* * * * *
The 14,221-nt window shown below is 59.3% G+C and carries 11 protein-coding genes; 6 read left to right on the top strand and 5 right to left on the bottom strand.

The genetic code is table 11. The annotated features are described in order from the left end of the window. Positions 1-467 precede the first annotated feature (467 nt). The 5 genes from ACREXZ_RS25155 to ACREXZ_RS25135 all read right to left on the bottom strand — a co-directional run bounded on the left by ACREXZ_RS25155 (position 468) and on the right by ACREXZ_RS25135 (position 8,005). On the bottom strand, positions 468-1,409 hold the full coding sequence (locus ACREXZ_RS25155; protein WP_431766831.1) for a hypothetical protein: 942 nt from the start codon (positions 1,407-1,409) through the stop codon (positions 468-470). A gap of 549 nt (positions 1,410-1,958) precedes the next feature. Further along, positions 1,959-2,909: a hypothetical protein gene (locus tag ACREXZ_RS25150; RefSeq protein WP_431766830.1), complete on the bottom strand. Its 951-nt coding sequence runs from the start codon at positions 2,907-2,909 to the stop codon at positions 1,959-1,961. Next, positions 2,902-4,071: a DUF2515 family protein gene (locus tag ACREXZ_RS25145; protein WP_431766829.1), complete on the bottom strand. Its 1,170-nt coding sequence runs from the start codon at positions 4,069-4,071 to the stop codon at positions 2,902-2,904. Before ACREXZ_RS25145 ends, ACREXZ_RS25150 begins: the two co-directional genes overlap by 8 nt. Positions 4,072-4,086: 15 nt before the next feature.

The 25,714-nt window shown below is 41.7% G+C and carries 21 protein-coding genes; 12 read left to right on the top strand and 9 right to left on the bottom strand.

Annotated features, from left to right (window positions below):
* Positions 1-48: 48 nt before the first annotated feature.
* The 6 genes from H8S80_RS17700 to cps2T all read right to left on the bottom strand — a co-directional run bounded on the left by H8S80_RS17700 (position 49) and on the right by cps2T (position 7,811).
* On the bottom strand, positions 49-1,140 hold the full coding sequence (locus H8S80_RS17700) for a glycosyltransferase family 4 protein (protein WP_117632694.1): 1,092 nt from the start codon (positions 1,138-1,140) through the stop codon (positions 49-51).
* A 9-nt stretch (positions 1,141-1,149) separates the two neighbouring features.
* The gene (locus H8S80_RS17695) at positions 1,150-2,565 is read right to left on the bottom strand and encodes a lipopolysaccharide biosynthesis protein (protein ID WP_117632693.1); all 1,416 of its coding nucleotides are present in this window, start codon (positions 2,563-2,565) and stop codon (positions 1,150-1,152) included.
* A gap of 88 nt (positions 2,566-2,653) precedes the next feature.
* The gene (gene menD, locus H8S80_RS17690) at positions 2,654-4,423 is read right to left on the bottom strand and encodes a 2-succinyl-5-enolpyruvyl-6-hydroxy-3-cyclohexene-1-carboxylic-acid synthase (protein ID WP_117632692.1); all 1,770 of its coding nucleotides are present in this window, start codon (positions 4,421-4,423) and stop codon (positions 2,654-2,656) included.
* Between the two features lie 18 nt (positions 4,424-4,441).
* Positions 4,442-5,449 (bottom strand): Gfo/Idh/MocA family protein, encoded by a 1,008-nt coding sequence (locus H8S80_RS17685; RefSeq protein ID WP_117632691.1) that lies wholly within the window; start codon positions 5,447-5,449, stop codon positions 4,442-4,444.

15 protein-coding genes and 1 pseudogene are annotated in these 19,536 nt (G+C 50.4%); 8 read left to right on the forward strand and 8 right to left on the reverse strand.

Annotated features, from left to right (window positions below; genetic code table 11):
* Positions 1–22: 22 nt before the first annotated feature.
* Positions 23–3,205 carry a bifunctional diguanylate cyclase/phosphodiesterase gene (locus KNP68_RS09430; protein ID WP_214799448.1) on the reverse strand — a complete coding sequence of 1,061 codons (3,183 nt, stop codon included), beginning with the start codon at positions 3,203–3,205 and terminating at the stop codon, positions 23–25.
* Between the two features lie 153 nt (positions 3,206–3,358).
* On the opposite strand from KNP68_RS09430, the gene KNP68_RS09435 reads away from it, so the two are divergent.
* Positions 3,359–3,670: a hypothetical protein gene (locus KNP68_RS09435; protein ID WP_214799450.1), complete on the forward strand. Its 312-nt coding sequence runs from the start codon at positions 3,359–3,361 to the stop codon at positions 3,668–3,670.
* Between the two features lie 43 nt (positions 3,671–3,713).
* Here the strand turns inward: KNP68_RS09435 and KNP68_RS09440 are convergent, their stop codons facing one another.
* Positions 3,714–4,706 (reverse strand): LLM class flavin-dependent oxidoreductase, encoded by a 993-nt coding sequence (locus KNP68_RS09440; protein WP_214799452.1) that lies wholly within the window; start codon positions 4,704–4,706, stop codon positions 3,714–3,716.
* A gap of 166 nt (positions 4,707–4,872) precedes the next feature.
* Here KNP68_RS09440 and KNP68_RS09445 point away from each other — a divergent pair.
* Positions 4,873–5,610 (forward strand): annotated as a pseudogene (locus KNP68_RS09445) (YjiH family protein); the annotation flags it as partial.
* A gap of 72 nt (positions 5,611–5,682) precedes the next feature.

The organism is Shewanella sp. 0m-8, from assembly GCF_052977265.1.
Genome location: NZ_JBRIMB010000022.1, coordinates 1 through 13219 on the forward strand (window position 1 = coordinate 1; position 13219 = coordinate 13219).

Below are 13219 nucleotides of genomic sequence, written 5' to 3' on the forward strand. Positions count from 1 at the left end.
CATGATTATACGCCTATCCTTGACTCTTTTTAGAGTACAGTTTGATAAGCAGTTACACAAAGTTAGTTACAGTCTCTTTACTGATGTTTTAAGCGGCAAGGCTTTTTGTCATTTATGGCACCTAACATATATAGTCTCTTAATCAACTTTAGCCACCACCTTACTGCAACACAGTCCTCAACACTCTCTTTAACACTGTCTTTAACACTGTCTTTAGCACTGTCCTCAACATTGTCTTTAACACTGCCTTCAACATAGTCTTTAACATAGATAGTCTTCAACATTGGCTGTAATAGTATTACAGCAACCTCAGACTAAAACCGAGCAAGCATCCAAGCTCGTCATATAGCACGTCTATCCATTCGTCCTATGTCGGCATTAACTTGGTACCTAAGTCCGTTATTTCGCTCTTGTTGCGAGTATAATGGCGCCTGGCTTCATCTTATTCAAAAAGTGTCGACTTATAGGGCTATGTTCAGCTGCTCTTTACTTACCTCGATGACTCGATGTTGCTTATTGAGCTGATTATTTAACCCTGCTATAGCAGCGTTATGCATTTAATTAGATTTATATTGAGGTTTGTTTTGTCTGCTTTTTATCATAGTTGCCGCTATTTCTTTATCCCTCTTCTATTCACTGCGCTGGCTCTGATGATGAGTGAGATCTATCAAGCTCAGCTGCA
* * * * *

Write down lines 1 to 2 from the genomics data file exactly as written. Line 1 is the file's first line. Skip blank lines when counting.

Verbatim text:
The 14,221-nt window shown below is 59.3% G+C and carries 11 protein-coding genes; 6 read left to right on the top strand and 5 right to left on the bottom strand.

The genetic code is table 11. The annotated features are described in order from the left end of the window. Positions 1-467 precede the first annotated feature (467 nt). The 5 genes from ACREXZ_RS25155 to ACREXZ_RS25135 all read right to left on the bottom strand — a co-directional run bounded on the left by ACREXZ_RS25155 (position 468) and on the right by ACREXZ_RS25135 (position 8,005). On the bottom strand, positions 468-1,409 hold the full coding sequence (locus ACREXZ_RS25155; protein WP_431766831.1) for a hypothetical protein: 942 nt from the start codon (positions 1,407-1,409) through the stop codon (positions 468-470). A gap of 549 nt (positions 1,410-1,958) precedes the next feature. Further along, positions 1,959-2,909: a hypothetical protein gene (locus tag ACREXZ_RS25150; RefSeq protein WP_431766830.1), complete on the bottom strand. Its 951-nt coding sequence runs from the start codon at positions 2,907-2,909 to the stop codon at positions 1,959-1,961. Next, positions 2,902-4,071: a DUF2515 family protein gene (locus tag ACREXZ_RS25145; protein WP_431766829.1), complete on the bottom strand. Its 1,170-nt coding sequence runs from the start codon at positions 4,069-4,071 to the stop codon at positions 2,902-2,904. Before ACREXZ_RS25145 ends, ACREXZ_RS25150 begins: the two co-directional genes overlap by 8 nt. Positions 4,072-4,086: 15 nt before the next feature.